If you've been to the movie theatre at any point in say the last ten years, you've probably noticed a bit of a trend: Superheroes are in. Caped crime-fighters are cool. Comic book movies have become a dominant force at the box office over the past decade or so and show no signs of slowing down any time soon.
Take 2012 as an example. Marvel's superpowered ensemble "The Avengers" and DC's brooding conclusion to the Batman trilogy,"The Dark Knight Rises," will easily be the two highest-grossing films of the year. "The Amazing Spider-Man," another major superhero film out this year, will likely be not too far behind in terms of box office success.
Save for a few examples (we're looking at you "Green Lantern") audiences seem happy with the current crop of superhero movies, and the studios have the box office receipts to prove it. At last weekend's Comic Con, Hollywood studios unveiled countless superhero flicks pegged for release over the next two to four years. Marvel and Disney teased sequels to "Iron Man," "Thor," "Captain America," and "The Avengers," and also announced new projects like "Ant-Man" and "Guardians of the Galaxy." Warner Bros., meanwhile, showed off "Man of Steel," a reboot of the Superman franchise directed by "Watchmen" and "300" filmmaker Zack Snyder. Sony didn't have anything to show at Comic Con, but recently announced that "The Amazing Spider-Man" would be the first in a trilogy of Spidey films that could hopefully spin-off into other movies centred on Marvel characters like Venom. Add to that Fox's plans for more "X-Men" and "Wolvernine" movies, and the next few years are going to be chock-full of comic book flicks.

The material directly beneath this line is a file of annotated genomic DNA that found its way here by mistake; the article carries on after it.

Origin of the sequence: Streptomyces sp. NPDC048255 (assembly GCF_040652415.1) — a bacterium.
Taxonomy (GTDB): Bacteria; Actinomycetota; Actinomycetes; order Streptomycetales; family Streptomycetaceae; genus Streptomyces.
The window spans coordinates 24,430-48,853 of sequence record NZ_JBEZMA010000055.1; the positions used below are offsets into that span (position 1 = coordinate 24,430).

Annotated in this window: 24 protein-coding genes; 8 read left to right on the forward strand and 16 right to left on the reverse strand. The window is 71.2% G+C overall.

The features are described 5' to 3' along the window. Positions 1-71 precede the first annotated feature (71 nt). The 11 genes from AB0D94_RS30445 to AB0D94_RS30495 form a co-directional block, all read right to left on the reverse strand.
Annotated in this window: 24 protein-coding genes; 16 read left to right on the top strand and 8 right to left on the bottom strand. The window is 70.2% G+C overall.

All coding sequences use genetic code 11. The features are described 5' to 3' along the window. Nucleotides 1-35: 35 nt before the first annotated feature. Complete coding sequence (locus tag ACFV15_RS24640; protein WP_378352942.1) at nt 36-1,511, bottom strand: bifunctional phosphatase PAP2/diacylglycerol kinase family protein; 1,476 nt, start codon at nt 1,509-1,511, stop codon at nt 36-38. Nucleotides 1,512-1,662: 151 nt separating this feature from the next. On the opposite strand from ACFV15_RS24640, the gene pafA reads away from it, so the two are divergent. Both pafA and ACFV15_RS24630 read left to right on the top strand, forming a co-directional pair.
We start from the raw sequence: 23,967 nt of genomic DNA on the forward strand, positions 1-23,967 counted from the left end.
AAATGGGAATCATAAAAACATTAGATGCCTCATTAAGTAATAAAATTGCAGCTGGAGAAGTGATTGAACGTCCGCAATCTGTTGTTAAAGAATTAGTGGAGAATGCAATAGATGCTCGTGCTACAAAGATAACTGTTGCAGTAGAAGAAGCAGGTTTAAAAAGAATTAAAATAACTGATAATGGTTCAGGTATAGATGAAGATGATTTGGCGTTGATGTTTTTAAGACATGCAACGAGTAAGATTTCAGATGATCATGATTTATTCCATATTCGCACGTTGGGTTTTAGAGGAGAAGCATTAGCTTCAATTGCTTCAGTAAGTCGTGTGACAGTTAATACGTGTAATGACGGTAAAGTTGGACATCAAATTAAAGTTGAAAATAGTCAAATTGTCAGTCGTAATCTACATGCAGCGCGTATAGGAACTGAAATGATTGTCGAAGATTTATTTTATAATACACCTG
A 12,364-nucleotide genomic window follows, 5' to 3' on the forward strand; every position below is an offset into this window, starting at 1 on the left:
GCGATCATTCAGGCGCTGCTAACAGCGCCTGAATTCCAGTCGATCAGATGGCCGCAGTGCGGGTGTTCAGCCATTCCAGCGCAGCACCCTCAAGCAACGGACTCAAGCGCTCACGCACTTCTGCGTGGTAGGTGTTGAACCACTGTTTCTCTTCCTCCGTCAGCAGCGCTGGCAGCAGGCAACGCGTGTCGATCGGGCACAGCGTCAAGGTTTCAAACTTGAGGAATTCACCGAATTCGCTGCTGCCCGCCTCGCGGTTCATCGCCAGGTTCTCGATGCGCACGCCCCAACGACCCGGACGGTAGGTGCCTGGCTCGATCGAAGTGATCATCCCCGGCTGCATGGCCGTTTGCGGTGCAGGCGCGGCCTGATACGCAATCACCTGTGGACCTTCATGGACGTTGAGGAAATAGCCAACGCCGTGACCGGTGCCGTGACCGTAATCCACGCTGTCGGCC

But is it too much of a good thing?
While there's certainly no shortage of characters or stories to be told, or new and exciting angles to be explored by filmmakers, are audiences simply going to get sick of the superhero film? It's a definite possibility, especially given Hollywood's penchant for rebooting franchises that don't really need to be rebooted. Every time a comic book franchise is re-imagined, the main character's origin story needs to be told all over again in order to set up the inevitable sequels.
To avoid origin overload, the future model that studios should follow is the superhero ensemble. Part of the reason that "The Avengers" was such an unbridled success was because it was about a team, not a single hero. With the heroes' respective origin stories out of the way (thanks to their own standalone movies), "The Avengers" didn't need to waste time on all that setup.
Let the heroes shine in their own films and then bring them together for one big bash. Marvel/Disney are pursuing this contiguous universe model and it's paying off for them big time. If DC/Warner Bros. can do the same with their stable of heroes, then they'll be able to compete with their rivals. The catch is that they would need to produce a slew of origin pictures first before a "Justice League" team up could ever happen. Good luck pulling off those "Aquaman" and "Wonder Woman" movies, guys.
As Sony, Warner, and Fox try to play catch-up, Marvel's superteam strategy will either be vindicated or seen as a fluke. At the end of the day though, it won't matter to audiences how many heroes you've got on your superteam, but who those heroes are. Captain America, Thor, the Hulk, and Iron Man? Those guys are hard to top. We wish the Justice League, Fantastic Four, and the X-Men good luck.